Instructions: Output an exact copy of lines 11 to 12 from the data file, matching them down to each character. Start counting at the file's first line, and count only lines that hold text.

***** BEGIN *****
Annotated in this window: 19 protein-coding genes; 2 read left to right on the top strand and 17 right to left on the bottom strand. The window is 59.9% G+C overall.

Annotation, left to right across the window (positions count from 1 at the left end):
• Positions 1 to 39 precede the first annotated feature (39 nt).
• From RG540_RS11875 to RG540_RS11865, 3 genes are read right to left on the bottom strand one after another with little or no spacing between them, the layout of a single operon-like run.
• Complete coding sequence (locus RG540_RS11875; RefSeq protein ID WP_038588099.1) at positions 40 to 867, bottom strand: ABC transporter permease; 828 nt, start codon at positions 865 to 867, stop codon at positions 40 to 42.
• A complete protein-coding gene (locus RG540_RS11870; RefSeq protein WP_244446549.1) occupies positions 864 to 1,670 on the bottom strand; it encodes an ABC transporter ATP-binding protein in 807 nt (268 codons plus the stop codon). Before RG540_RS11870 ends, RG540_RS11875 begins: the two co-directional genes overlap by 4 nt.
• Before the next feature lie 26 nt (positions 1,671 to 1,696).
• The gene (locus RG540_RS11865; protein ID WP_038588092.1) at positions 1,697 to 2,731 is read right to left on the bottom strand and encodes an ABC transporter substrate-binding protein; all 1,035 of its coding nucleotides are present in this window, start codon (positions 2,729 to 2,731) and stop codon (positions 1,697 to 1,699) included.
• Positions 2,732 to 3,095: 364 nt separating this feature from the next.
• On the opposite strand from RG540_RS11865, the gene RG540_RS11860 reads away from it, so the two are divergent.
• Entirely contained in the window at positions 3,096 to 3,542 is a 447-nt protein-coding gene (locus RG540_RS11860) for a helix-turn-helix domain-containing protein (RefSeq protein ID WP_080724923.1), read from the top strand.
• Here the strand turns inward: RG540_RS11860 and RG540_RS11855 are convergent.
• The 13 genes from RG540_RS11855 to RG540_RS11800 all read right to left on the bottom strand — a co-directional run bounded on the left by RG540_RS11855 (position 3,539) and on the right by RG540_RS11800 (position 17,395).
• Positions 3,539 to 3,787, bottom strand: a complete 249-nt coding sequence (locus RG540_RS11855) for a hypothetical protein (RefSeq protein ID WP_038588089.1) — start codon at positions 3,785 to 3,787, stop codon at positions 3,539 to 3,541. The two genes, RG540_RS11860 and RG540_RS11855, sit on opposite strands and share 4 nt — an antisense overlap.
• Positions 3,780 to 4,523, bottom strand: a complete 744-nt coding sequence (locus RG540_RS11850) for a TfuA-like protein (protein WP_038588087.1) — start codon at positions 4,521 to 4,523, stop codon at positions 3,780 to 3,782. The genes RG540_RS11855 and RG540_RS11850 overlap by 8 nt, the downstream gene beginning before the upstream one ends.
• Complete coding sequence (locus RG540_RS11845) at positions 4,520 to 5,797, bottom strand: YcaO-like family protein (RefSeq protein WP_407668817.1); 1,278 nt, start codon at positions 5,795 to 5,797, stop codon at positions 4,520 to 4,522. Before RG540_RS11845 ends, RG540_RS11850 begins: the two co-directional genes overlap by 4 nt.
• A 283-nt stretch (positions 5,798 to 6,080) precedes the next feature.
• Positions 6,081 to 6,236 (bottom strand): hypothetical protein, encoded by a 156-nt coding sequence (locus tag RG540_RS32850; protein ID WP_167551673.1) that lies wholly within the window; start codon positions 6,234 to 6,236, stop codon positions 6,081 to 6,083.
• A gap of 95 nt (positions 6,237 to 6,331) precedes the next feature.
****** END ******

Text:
• Entirely contained in the window at positions 3,096 to 3,542 is a 447-nt protein-coding gene (locus RG540_RS11860) for a helix-turn-helix domain-containing protein (RefSeq protein ID WP_080724923.1), read from the top strand.
• Here the strand turns inward: RG540_RS11860 and RG540_RS11855 are convergent.